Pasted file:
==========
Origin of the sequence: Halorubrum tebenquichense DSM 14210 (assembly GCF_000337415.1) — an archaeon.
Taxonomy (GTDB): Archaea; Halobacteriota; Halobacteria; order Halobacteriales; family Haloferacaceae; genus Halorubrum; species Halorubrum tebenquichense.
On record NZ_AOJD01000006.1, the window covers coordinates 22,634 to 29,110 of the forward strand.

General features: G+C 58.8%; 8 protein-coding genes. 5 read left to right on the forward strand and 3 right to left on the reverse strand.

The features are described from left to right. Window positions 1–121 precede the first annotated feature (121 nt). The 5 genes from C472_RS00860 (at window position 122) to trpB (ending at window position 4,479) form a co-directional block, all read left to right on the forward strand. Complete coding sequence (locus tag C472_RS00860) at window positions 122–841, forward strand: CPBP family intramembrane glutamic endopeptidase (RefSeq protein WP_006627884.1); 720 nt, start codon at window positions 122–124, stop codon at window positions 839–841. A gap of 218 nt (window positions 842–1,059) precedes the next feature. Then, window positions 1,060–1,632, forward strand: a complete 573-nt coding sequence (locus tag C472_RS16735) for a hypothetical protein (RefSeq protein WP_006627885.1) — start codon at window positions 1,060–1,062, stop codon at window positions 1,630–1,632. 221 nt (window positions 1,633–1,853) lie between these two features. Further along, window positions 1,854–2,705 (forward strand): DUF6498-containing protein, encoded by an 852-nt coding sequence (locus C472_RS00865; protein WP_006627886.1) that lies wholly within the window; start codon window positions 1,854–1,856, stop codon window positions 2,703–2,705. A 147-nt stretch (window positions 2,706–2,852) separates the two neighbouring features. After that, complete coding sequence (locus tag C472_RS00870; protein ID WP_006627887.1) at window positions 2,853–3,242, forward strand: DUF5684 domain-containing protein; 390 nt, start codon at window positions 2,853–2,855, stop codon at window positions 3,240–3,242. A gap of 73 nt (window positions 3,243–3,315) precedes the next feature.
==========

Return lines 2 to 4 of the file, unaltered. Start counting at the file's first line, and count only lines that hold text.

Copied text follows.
Taxonomy (GTDB): Archaea; Halobacteriota; Halobacteria; order Halobacteriales; family Haloferacaceae; genus Halorubrum; species Halorubrum tebenquichense.
On record NZ_AOJD01000006.1, the window covers coordinates 22,634 to 29,110 of the forward strand.

General features: G+C 58.8%; 8 protein-coding genes. 5 read left to right on the forward strand and 3 right to left on the reverse strand.